Analysis

The Blitz Package That Terrorizes Modern NFL Offenses

If you watched the Cowboys beat the Colts last Sunday, you saw Colts’ quarterback Matt Ryan pressured by a furious pass rush. Sometimes it came off the edge. Sometimes it came from the inside. More than once, it came via the Double-A Gap blitz.

It’s a term not commonly known to NFL fans, but it was to Matt Ryan last weekend.

The Double-A Gap Blitz is a defensive maneuver where two defenders blitz through gaps between the center and the two guards – areas referred to as A gaps. You saw examples of it in play twice in the second quarter of the Cowboys-Colts game, and in both instances it worked to perfection.

The first occurred early in the period, when Dallas safety Donovan Wilson and linebacker Anthony Barr lined up on opposite sides of center Ryan Kelly on a third-and-5 at the Colts’ 25.

When the ball was snapped. Kelly immediately turned to his right to pick up Barr.

But that left Wilson, lined up to Kelly’s left, free to rush the quarterback unimpeded—and he did. He shot through the gap and sacked Ryan.

Later in the second quarter, with the Colts sitting on a third and 5 at the Dallas 43 yard line, linebacker Micah Parsons and safety Jayron Kearse tried another Double A Gap Blitz. Only this time the Colts’ offensive line shifted right to block each of them before they could break the protection.

 

That left Barr, lined up in the B gap between left guard Quenton Nelson and left tackle Bernhard Raimaan, unblocked; and you can imagine what happened next.

Barr breezed past running back Jonathan Taylor, lined up to Ryan’s right, and dropped the beleaguered quarterback for another sack.

It was the beginning of a long evening for Ryan and the Colts. Ryan was sacked three times, pressured seven times, threw three interceptions and fumbled once. The result? The Colts were outscored 33-0 in the fourth quarter and suffered a 54-19 defeat. Matt Ryan learned a hard lesson that day. The Double-A Gap Blitz can be effective.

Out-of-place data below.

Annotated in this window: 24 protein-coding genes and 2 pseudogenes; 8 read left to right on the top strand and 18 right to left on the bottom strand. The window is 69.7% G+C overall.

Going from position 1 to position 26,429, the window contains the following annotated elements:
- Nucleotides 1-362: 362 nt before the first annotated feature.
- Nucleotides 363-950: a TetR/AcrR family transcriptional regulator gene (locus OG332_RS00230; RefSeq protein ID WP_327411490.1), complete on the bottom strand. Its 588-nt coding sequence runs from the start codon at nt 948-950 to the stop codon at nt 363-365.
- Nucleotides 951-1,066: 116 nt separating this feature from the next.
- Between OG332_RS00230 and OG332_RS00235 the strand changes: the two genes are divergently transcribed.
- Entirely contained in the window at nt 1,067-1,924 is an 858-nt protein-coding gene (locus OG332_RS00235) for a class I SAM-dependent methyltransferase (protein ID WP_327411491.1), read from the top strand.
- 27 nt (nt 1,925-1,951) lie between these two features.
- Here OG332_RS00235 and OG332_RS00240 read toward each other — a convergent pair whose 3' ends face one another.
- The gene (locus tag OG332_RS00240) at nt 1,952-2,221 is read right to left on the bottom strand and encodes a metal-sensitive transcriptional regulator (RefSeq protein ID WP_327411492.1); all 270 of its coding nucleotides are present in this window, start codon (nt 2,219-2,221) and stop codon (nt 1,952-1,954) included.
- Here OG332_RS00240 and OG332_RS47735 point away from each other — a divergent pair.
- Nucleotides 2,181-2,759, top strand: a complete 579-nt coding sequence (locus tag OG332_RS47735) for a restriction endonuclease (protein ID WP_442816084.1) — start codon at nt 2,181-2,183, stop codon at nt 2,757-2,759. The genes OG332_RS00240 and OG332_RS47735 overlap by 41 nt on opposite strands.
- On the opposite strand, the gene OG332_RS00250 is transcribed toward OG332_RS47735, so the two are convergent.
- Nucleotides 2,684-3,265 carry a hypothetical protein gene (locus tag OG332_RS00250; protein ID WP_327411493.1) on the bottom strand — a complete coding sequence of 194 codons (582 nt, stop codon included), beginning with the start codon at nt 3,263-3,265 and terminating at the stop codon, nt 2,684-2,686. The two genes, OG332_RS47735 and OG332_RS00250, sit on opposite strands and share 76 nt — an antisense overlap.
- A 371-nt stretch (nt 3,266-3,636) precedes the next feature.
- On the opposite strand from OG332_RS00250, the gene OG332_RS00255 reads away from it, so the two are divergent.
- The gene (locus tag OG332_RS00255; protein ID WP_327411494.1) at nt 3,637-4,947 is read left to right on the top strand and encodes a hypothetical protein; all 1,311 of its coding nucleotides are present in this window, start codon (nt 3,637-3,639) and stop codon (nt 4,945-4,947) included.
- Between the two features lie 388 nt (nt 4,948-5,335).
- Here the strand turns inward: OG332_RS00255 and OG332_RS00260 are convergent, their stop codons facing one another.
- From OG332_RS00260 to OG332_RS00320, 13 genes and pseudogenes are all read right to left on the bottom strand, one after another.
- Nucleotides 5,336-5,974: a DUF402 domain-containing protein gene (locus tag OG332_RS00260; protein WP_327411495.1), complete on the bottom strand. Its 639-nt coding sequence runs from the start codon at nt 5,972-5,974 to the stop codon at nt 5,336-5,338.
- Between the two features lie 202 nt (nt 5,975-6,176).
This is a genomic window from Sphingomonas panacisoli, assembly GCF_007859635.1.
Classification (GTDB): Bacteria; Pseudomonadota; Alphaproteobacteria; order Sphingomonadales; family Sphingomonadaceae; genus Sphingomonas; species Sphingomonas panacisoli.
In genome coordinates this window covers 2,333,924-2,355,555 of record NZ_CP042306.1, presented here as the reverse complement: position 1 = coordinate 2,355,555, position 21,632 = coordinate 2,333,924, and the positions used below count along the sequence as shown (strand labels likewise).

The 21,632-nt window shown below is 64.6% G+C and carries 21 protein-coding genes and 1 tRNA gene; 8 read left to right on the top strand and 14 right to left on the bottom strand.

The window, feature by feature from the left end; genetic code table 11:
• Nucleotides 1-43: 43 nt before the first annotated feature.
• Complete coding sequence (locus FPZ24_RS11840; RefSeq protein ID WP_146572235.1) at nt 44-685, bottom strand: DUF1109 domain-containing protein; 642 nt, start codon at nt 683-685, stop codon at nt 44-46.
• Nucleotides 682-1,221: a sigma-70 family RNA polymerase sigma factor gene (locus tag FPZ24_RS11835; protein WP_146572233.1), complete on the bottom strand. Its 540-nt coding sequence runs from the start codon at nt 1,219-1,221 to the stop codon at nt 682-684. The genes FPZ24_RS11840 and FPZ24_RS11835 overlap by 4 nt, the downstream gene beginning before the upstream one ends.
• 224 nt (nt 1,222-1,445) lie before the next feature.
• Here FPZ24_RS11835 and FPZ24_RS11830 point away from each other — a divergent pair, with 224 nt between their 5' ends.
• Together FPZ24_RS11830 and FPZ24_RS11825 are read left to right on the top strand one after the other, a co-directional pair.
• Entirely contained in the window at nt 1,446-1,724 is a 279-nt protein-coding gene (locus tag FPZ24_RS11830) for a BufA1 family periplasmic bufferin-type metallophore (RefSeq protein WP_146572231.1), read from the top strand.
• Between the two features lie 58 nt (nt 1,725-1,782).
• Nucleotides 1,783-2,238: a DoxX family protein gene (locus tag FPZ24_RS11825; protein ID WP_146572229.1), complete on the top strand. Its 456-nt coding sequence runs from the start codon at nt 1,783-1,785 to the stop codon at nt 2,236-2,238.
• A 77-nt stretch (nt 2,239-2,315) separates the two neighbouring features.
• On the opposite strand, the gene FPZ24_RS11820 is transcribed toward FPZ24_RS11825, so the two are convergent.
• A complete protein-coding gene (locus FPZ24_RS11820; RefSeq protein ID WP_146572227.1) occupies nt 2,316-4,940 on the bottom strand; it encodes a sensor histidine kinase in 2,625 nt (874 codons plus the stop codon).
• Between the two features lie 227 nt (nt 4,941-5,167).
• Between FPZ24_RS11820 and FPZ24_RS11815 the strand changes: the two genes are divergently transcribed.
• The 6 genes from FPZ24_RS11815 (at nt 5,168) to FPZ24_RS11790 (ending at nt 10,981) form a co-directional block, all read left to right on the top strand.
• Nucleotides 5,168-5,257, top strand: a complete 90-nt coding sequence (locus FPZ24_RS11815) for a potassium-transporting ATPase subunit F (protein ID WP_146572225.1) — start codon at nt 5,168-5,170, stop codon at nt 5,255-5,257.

But how did the Double-A Gap Blitz get it’s start? It goes back to my days in Dallas, when I was working as the defensive coordinator for Bill Parcells. One day Bill came up to me in practice and said, “Hey, do you ever change this one blitz?’’ I didn’t know what he was talking about.

“Well, If the center’s going this way,” he said, pointing in one direction,” do you ever replace the guy he’s supposed to block with another defender and let him rush?” I had never heard of that. So I told him, “No, we haven’t done that.” But when I went to Cincinnati several years later as the defensive coordinator, I sat in a room with head coach Marvin Lewis and Paul Guenther—who was an ex-offensive coach and knew protections—and we talked about how we could get to a running back quickly; just as Barr did with the Colts’ Taylor.

We already had our blitzes in, so we said, “Let’s walk both linebackers up in the A gaps and see what happens.” What happened was that the center would point one way or the other, which told us just what we wanted to know. If he pointed left, then our left linebacker could come through the gap to his right and get right to the running back. Remember, the thrust of this package was to get one linebacker on a running back and the other into coverage. Once the offensive line showed where it was going, we knew what to do.

There were all sorts of variations of this blitz. Sometimes we would walk up the free safety and put him to the weak side of the formation. Then we had the nickel back on the other side. We didn’t want to tip the blitz. We wanted an even triangle. The safety who was in the middle of the field–that would be the strong safety–would line up directly over the ball, with the weak safety on one side and the nickel back on the other.

When I was the head coach in Minnesota, it got to the point where we’d change the blitz sometimes based on the offensive lines we faced. I had seen a number of teams try to emulate us on defense by having defenders in the A gap read the center after the snap. But that’s not what we did. We just listened to what the offensive line was telling us because it was quicker.